Memory problems linked to PCBs in fish

Men and woman who accumulated large amounts of polychlorinated biphenyls (PCBs), primarily through eating Great Lakes fish, exhibit subtle memory problems, according to a new study.

PCBs are oily fluids that have been used principally as insulation in electrical transformers. Because these toxic dioxinlike compounds break down slowly, they persist in the environment for decades and are now slated for a global phaseout (SN: 6/2/01, p. 343: Nations sign on to persistent-pollutants ban).

Studies have shown that children exposed to fairly small amounts of PCBs in the womb can develop learning problems and IQ deficits that persist at least into their preteen years (SN: 9/14/96, p. 165). However, far larger exposures after birth–from breast milk–had no discernable effect, notes Joseph L. Jacobson of Wayne State University in Detroit, a coauthor of those studies.

“So, if a baby isn’t vulnerable after birth, we wouldn’t have expected that an adult would be,” he says.

To verify that assumption, Susan L. Schantz of the University of Illinois in Urbana-Champaign and her colleagues compared mental tasks in adults who’d had relatively high or low exposures to PCBs.

The researchers measured blood concentrations of PCBs in 180 adults over age 50–79 of whom had eaten little or no Lake Michigan fish and 101 who for decades ate at least 24 pounds each year. Because top-predator fish can accumulate high concentrations of PCBs, people eating such fish can also build up high body burdens of the pollutants. In fact, each study participant’s PCB load roughly correlated with his or her history of fish consumption.

Some 40 percent of people with high PCB concentrations scored relatively poorly on memorization tests, while only 8 percent of people with low PCB loads did, Schantz’s group reports in the June Environmental Health Perspectives. These poor performers had trouble recalling grocery lists or details of a paragraph read to them 30 minutes earlier.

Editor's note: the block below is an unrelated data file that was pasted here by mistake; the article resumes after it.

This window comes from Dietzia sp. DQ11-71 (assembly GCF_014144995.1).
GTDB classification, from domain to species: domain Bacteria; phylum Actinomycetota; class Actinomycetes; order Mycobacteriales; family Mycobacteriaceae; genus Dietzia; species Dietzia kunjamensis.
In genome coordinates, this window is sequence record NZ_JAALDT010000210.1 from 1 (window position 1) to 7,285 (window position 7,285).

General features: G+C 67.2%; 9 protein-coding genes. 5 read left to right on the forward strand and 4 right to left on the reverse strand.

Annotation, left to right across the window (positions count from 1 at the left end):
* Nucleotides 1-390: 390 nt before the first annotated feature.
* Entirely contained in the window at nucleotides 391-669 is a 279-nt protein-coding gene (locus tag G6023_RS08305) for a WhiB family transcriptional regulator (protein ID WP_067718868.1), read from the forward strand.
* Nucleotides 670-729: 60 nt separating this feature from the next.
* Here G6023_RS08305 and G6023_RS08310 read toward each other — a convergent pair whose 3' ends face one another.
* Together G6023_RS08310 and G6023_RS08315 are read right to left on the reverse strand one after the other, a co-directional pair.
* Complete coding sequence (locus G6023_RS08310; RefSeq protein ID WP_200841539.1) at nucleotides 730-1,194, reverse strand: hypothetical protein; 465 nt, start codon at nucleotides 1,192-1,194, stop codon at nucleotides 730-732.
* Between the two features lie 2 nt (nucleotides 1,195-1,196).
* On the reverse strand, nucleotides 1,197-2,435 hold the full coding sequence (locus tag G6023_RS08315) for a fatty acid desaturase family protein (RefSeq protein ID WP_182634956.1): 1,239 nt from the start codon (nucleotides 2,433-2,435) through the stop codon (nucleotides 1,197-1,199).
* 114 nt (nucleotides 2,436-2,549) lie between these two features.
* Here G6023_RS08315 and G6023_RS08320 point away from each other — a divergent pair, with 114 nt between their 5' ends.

Ordinarily, people categorize related items to aid recall, Schantz says. For example, they mentally link all listed fruits and recall them as a group. Although people with low blood concentrations of PCBs did just that, those with the highest concentrations often didn’t. In other tests of abstract reasoning and visual attention, however, everyone performed comparably.

“These deficits on memory and verbal learning,” Schantz says, “are consistent with what had been seen in children [prenatally] exposed to PCBs.”

The findings may point to increasing neural vulnerability to toxicants with age. Through young adulthood, the brain has extra cells to back up small losses, explains Bernard Weiss of the University of Rochester (N.Y.) Medical Center. With age, the size of this reserve diminishes, he notes, increasing the chance that damage to remaining cells will cause neural problems.

Though states recommend that pregnant women and children avoid eating tainted fish, Weiss says that Schantz’s new data show “that we have to be just as sensitive to the vulnerability of the aging brain, like mine.”

Janet Raloff

Janet Raloff is the editor of Science News for Students, a daily online magazine for middle school students. She started at Science News in 1977 as the environment and policy writer.

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